As all these thoughts rushed through his mind he kept his eyes steadfastly upon the hillside, behind which a full moon was rising brightly. In that bright silver light Tommy could see the figure of a man walking briskly up the path. It was, undoubtedly, the figure of the farmer with whom he had not long parted company. Tommy now resolved to follow the stranger up the hillside. His curiosity and his sense of determination had now reached a peak and he decided to move. Muttering loudly to himself he declared, “I am going to follow you and see exactly what you are up to!”
Although the full moon gave a bright light, it was a difficult task to follow the path that the stranger had taken. Nonetheless, Tommy persevered in his task and was assisted when he occasionally looked up the hillside and saw the man still ahead of him. The time passed quickly as he toiled along that rugged and swampy path, finally coming to a grass covered area at the top of a the hill. But, Tommy was greatly puzzled that there was no sign of the stranger and, despite his best efforts, no trace of him could be found. But, as Tommy searched, he discovered an opening in the hill, which resembled the mouth of a pit. It crossed Tommy’s mind that when he was a young boy he had been told about “The Black Hole of Fern Hill.” In those days the story was told that this hole was actually the entrance to a fairy castle, which was supposed to be hidden within the mountain. The older people within the town recalled the story of a surveyor called O’Hara who had spent weeks mapping the area. It was said that he had come across the pit and tried to measure its depth with a line. They could only surmise that he had been dragged into the depths by the fairies, because he was never heard of again.
This was only one of a series of mysterious tales concerning “The Black Hole” but Tommy disregarded them. “They are just old wives’ tales,” said Tommy to himself and decided since he had taken the trouble to climb the hill he would first knock the castle door and see if the fairies were at home. Tommy took up a large stone from the ground and, using all his strength, he threw the stone down the ‘Black Hole’. He leaned his head over the hole to hear the progress of the stone down the ‘Black Hole’ as it fell down the pit. It bounded and tumbled from one rock to another with a great noise that echoed through the pit. Tommy leaned over the pit a little more to hear it reach the bottom. But, he heard nothing, for the stone was returning up the pit with as much force as Tommy had thrown it down there. Without any signal or warning this large stone hit Tommy a full blow in the face that caused him to be knocked head over heels. Down that hillside Tommy tumbled from one crag to another, much faster than he had climbed the hillside.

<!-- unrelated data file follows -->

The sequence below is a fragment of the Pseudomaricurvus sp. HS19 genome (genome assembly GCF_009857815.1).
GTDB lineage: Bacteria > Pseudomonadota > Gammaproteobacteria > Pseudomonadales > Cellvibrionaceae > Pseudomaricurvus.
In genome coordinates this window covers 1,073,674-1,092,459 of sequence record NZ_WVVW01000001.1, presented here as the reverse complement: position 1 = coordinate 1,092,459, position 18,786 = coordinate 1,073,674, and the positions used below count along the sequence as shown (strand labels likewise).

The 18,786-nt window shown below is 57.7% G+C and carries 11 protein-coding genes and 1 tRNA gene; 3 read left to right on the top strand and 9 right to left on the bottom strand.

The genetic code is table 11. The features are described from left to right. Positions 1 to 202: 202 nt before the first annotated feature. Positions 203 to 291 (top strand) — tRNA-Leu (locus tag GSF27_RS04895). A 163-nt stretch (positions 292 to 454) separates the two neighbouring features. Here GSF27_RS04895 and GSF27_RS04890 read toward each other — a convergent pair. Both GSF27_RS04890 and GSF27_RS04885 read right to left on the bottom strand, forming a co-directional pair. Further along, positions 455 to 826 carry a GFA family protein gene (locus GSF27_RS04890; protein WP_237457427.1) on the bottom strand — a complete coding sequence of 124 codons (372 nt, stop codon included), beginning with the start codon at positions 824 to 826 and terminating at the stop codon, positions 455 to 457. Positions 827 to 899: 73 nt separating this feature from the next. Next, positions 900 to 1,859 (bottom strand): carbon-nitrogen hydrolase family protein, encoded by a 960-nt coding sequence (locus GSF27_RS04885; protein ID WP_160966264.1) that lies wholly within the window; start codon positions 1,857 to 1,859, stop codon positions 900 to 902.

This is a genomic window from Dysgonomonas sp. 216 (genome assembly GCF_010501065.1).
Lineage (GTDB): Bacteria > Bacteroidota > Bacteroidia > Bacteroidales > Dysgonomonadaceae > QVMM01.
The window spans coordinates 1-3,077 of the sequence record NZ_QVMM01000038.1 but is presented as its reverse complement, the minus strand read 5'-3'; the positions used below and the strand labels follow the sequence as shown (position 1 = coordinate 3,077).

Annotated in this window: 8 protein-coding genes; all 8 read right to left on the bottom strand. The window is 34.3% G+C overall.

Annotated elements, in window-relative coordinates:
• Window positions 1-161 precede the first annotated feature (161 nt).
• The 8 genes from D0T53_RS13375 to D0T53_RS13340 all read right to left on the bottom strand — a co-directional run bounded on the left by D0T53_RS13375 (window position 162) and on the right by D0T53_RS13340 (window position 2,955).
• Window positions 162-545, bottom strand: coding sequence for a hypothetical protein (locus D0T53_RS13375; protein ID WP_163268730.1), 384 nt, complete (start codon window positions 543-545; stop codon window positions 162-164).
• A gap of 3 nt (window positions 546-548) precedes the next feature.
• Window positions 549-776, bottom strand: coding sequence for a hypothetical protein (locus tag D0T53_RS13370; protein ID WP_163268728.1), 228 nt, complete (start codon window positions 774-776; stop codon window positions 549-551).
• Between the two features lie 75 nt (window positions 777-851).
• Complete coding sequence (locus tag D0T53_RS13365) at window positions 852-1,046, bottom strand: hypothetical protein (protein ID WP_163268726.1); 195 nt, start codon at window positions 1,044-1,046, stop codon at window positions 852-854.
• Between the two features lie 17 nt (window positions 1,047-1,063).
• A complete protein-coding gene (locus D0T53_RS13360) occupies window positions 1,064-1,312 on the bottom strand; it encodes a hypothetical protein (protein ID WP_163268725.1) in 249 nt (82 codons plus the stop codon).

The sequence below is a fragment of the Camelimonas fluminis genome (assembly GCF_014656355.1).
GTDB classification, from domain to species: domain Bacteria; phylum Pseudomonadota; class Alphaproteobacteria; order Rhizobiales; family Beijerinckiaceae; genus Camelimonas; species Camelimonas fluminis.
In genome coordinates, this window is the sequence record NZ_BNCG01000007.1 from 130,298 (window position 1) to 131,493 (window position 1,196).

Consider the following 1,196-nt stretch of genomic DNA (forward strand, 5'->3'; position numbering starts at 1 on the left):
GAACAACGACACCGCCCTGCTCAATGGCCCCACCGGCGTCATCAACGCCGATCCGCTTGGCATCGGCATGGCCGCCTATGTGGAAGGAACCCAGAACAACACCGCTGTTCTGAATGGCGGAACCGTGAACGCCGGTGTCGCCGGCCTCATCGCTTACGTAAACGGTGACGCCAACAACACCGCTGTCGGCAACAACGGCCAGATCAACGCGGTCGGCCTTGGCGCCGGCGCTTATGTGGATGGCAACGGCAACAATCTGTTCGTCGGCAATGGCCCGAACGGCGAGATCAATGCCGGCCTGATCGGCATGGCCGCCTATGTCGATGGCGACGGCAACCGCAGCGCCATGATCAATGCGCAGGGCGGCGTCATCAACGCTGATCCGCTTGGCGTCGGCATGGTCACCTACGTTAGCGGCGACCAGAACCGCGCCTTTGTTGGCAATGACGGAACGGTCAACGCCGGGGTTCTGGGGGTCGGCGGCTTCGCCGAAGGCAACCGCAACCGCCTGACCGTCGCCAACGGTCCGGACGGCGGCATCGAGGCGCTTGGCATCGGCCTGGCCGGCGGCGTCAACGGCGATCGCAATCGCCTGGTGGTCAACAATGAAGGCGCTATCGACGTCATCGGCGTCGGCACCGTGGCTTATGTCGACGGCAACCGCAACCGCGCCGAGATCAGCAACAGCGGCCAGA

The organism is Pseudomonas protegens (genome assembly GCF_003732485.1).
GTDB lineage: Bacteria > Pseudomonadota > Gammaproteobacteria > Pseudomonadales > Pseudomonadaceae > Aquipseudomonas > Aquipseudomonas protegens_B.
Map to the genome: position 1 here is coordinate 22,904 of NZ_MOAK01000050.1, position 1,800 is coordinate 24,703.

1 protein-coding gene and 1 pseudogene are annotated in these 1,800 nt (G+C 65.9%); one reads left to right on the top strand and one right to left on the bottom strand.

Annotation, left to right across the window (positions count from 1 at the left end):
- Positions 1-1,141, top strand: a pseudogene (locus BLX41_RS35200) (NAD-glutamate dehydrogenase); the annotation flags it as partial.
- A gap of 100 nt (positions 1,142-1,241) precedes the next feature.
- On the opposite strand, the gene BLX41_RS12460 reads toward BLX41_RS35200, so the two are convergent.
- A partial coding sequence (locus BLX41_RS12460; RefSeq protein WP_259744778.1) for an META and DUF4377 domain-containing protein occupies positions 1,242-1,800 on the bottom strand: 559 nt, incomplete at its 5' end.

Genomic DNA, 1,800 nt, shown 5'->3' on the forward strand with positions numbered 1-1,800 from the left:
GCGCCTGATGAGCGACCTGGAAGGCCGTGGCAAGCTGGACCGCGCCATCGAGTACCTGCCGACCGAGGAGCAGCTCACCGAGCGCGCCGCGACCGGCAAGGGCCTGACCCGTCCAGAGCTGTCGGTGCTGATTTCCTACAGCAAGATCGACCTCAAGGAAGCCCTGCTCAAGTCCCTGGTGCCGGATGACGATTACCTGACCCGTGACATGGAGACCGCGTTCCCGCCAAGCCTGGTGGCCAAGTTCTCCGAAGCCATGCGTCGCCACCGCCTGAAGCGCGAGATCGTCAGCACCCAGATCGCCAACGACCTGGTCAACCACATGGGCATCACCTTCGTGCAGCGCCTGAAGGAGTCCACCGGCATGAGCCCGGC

It was not until the following morning that Tommy Hall regained consciousness and gingerly made his way home from the foot of ‘Fern Hill’. When he arrived home and looked in the mirror he saw the damage sustained because of his fall. He had broken the bridge of his nose, his head was covered with bruises and cuts, both eyes were swollen shut and as black as a Panda’s eyes. But, Tommy Hall had learned his lesson and never again wandered near possible haunts of fairies after dark. On those rare occasions, after this incident, when he found himself alone in a dark place he would hurriedly and directly make his way home. He never asked questions of strangers and never again sought out the ‘Good People’.